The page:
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‘Utterly magical’: This ‘two-step dance’ may explain the origins of life

| | August 20, 2019

Go back far enough in time, before animals and plants and even bacteria existed, and you’d find that the precursor of all life—what scientists call a “protocell”—likely had [a] trinity of parts: RNA and proteins, in a membrane. 

Life first arose in salty oceans, and salt catastrophically destabilizes fatty-acid spheres. Also, certain ions, including magnesium and iron, cause the spheres to collapse, which is problematic since RNA—another key component of early protocells—requires these ions. How, then, could life possibly have arisen, when the compartments it needs are destroyed by the conditions in which it first emerged, and by the very ingredients it needs to thrive?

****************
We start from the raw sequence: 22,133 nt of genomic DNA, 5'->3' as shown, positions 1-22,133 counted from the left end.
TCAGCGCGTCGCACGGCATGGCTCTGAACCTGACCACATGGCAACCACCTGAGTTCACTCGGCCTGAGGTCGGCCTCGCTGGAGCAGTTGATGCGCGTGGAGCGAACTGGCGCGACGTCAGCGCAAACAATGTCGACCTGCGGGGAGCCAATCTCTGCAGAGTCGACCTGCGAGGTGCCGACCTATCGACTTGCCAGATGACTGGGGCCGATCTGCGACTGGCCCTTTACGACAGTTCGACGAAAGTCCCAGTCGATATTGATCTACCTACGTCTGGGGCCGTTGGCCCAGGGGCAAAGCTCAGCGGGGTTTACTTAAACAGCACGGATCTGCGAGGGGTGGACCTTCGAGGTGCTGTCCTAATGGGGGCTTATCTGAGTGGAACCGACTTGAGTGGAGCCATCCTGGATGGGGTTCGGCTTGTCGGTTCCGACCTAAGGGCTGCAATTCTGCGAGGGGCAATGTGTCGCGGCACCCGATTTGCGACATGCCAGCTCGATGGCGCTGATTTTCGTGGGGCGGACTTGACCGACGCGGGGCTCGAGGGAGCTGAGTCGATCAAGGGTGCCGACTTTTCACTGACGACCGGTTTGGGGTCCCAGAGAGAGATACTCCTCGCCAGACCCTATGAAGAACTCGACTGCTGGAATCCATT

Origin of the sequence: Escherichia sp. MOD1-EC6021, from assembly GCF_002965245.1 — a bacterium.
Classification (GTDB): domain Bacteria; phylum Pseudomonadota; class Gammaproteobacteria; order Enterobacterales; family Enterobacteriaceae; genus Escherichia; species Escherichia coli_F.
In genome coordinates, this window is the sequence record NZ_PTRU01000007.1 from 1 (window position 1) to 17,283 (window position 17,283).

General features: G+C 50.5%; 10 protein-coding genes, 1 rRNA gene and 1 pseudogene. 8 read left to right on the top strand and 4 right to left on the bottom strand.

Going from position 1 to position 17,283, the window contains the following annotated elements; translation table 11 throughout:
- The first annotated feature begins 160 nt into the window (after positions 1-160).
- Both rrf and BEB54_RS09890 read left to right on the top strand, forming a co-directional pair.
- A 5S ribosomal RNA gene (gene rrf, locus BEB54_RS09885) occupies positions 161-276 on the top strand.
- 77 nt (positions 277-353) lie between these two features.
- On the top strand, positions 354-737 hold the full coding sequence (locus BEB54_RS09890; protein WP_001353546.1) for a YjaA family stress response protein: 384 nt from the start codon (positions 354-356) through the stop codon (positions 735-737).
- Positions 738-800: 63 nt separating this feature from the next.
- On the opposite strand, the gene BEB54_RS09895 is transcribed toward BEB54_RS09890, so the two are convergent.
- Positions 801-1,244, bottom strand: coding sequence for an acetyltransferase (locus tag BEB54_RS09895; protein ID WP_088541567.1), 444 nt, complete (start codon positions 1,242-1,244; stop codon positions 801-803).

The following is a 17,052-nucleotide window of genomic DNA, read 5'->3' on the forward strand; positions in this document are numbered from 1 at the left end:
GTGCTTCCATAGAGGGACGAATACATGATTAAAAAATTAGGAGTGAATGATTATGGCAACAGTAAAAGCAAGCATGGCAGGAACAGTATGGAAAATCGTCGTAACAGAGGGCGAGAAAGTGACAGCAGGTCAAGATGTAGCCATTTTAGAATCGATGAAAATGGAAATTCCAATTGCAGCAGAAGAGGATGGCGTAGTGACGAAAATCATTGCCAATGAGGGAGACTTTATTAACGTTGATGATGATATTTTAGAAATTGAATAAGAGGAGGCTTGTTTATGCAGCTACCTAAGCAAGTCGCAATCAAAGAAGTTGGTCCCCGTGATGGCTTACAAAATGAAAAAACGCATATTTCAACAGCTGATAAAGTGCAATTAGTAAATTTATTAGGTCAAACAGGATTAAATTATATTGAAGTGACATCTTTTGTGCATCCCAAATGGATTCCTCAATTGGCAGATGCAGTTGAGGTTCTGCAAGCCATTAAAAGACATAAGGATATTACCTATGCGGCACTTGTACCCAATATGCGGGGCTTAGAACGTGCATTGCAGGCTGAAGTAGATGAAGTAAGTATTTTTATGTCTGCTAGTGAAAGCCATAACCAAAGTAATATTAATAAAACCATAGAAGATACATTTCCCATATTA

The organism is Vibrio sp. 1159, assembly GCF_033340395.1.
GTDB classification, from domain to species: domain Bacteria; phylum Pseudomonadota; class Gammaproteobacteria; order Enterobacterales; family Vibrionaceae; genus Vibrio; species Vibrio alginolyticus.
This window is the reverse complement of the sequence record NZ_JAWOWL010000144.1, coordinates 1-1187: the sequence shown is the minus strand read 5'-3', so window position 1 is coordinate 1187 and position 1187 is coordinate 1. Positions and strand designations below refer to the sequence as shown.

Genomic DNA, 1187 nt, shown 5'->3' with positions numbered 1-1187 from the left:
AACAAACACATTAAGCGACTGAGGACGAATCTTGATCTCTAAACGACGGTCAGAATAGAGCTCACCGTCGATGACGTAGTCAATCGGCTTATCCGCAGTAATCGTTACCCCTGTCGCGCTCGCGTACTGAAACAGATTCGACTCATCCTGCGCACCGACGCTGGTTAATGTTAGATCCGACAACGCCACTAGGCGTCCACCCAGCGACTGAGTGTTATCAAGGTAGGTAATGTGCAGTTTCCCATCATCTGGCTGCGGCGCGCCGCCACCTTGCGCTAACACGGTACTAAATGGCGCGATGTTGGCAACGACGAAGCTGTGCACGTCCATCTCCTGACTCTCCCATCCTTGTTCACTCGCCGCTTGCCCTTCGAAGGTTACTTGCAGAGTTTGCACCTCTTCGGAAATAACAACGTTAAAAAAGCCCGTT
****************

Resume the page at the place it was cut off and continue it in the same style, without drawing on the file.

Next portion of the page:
Caitlin Cornell and Sarah Keller have an answer to this paradox. They’ve shown that the spheres can withstand both salt and magnesium ions, as long as they’re in the presence of amino acids—the simple molecules that are the building blocks of proteins. 

I find that utterly magical. It means that two of the essential components of life, a protocell’s membrane and its proteins, provided the conditions for each other to exist. 

From the very beginning, these partners were locked in a two-step dance that continued for 3.5 billion years.

Read full, original post: A New Clue to How Life Originated

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